One of the things you might notice when you delve into the Romanian culture is their penchant for privacy. Homes in town don’t boast open driveways where visitors can wander willy-nilly up to the front door; almost all, at least in our small town of Sebeș, are walled in, with a car/pedestrian doorway that remains locked. The front door is then located in a courtyard type area beyond the wall. Occasionally you’ll run across houses with iron-railed gates so that the home is visible from the street, but more often than not, all you’ll be able to see is the tops of the homes on the other side of the concrete wall. With very few exceptions, the windows visible from the street are all shuttered as well.
And thus it was with our new home, located conveniently in the center of town. Our contact, who lived just a few houses away, was letting us stay in her family home. It belonged to her parents, who had both passed on and the house had been empty for some time. Libby worked with her sister and that was the impetus to check out Romania. Our original plan was to try Ireland, where we both had a plethora of connections, but the more we contemplated it, the more we asked ourselves, why not? We both knew the hell out of Ireland. Romania, on the other hand, was a mystery, an unexplored potential culture shock. Who ever laid on his death bed wracked with remorse that he’d experienced another culture?
The interior of our temporary home was in the process of being completely redone, with all of the main living areas completed. There was a spare room and a second bathroom, both unfinished, but we had all we needed. It was all newly painted with a new kitchen and bathroom, including a gas stove and washing machine. New sheets and memory foam bed, and a bottle of homemade liquor as an added surprise. Our contact’s grandmother had even donated a beautiful rug.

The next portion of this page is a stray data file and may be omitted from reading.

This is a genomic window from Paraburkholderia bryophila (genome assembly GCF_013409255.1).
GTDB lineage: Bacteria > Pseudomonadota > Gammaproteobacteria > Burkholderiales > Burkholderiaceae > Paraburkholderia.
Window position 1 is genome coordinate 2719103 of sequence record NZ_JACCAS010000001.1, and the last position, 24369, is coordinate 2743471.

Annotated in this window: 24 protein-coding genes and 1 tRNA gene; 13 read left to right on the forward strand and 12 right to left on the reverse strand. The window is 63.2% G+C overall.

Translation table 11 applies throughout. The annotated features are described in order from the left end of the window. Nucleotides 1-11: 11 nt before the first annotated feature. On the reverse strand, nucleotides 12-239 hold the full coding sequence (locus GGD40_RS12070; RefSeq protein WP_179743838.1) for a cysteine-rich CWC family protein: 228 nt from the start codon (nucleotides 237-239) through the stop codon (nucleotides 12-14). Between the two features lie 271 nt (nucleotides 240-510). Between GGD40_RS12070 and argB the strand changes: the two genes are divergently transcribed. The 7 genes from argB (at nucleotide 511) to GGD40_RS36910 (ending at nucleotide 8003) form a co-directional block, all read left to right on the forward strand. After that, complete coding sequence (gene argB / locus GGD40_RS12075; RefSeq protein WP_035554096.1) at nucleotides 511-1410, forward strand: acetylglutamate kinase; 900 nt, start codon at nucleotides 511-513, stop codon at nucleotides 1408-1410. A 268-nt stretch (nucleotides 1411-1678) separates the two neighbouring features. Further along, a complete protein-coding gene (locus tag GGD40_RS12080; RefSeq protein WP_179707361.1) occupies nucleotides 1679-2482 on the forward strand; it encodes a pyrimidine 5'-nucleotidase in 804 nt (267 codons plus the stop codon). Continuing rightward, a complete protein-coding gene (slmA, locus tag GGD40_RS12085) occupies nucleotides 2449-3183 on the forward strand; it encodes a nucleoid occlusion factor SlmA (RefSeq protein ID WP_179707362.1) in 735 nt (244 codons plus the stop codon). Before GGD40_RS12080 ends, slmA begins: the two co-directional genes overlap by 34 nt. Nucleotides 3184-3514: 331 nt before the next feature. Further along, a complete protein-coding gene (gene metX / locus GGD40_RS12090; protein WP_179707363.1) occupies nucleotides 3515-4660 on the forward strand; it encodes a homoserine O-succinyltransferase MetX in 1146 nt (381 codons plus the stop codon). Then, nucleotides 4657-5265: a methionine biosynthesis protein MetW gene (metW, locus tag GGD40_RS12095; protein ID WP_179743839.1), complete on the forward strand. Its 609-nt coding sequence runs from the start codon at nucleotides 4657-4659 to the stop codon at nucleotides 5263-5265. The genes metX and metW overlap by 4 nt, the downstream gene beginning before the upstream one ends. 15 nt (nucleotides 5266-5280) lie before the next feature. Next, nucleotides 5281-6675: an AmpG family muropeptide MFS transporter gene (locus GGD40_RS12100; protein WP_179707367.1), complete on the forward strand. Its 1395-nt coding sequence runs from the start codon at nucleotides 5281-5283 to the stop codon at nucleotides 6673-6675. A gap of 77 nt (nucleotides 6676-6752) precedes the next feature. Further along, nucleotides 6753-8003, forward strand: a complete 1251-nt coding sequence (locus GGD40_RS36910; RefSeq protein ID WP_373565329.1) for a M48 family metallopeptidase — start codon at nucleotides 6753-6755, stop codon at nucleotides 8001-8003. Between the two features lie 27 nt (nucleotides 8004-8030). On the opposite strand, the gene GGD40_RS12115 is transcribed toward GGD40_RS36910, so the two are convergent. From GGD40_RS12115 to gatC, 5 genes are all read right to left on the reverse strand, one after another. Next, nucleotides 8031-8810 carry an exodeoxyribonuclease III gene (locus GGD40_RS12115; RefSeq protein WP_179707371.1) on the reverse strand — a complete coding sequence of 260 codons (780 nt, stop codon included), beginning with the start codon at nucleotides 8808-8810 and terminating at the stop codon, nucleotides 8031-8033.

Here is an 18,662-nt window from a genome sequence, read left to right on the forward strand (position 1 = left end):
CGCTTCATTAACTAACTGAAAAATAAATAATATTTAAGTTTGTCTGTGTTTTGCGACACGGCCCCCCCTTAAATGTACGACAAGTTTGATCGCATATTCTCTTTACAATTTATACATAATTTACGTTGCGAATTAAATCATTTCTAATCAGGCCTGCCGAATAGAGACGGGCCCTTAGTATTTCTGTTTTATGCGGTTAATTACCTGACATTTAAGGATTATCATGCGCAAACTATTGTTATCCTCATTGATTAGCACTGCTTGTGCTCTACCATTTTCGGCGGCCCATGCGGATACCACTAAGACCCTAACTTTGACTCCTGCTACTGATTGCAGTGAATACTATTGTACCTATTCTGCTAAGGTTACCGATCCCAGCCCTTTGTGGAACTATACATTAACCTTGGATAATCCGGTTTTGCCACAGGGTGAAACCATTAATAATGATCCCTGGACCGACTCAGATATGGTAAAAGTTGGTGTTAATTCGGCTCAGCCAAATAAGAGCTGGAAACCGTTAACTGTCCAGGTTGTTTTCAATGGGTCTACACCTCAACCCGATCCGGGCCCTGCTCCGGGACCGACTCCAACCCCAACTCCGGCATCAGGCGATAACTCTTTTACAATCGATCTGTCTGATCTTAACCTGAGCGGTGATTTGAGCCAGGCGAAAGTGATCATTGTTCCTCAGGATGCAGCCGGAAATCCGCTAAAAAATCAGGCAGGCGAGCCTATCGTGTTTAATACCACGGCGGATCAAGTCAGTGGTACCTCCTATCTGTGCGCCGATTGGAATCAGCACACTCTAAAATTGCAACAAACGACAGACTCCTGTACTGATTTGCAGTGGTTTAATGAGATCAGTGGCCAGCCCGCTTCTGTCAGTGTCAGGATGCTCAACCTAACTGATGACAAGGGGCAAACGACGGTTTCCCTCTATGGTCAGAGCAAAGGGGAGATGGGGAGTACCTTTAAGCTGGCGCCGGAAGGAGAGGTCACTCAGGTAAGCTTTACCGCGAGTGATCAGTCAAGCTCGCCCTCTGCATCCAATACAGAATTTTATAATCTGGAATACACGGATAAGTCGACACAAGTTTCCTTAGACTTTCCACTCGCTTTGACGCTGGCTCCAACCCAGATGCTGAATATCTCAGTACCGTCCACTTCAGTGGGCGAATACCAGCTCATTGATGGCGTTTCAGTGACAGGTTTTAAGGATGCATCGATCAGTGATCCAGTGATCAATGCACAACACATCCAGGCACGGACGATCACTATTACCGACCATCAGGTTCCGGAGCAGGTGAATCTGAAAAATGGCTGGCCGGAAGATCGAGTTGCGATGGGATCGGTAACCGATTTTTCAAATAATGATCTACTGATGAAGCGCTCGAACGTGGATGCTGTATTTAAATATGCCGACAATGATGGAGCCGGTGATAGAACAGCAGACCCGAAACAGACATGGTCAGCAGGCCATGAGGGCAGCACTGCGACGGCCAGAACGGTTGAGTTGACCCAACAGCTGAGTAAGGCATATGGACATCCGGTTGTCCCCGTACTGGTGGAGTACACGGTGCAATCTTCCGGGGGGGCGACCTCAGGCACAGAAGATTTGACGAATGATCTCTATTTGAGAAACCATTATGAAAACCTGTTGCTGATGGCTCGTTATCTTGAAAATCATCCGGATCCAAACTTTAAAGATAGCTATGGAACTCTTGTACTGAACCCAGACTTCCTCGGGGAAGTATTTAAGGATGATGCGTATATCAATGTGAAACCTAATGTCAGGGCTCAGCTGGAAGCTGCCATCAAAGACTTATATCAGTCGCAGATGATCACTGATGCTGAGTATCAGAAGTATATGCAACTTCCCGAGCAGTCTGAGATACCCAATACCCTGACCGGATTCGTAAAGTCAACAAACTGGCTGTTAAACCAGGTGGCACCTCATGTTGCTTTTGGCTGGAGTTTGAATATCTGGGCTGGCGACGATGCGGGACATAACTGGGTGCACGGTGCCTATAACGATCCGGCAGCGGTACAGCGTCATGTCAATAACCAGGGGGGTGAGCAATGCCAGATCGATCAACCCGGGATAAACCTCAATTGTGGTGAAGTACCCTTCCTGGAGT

There were several grocery stores all within a few minutes’ walk, a hardware store, restaurants . . . and very few bars, in the western sense. Romanians in general, it turns out, don’t have the same association with their corner pub as many of the western countries. Restaurants will often have a bar area, but it’s only where staff fill drink orders. Patrons sit at tables usually in groups. It’s not all that common to find an individual sitting alone at the bar. In reality, home seems to be where much of the sociality occurs.
Perhaps the hardest culture shock for me in Romania wasn’t the language barrier, although that was a problem. I was hardest hit by the scarcity of plain tea. As we hit the grocery store on our first day, I located the coffee aisle, with plenty to choose from. Opposite the coffee, selections of tea stared back at me, all different flavors: lemon, raspberry, peach, vanilla, herbal, mixed flavors that sound like they would have made a nice pie, but there was one option conspicuously missing: tea. For those not in the know, tea is a drink derived from the tea plant (aka Camellia sinensis).
Now I’ve only had a half cup of coffee in my life, and that was by accident, so when my eyes scanned the shelves full of fruity “teas,” then rescanned them and finally scrutinized each box, my heart sunk and panic began to set in. I was going to be here for three months. Surely someone must like . . . actual tea.
We loaded up with everything else and marched it back to our new home, then we headed for another store in search of fulfillment for my single-most important daily requirement. On the second to top shelf of the second store, at the very end, there were a few boxes of Twinings English Breakfast Tea in packets of 25. Hell, I’d be through a box in a week. I grabbed a few and breathed a sigh of relief. I had a source. Now I only hoped they’d stock enough to keep me in good supply for three months.
And now I’ll sum up Romanian grocery stores: good selections of tubular meats, plenty of alcohol choices, from three-liter bottles of beer, to domestic and imported wines to Beefeater Gin and Cuban rum; freshly baked offerings, amazingly reasonable prices, and a dearth of real tea. Like a lot of European grocery stores, you’ll want to bring your own bags, as stores charge for them.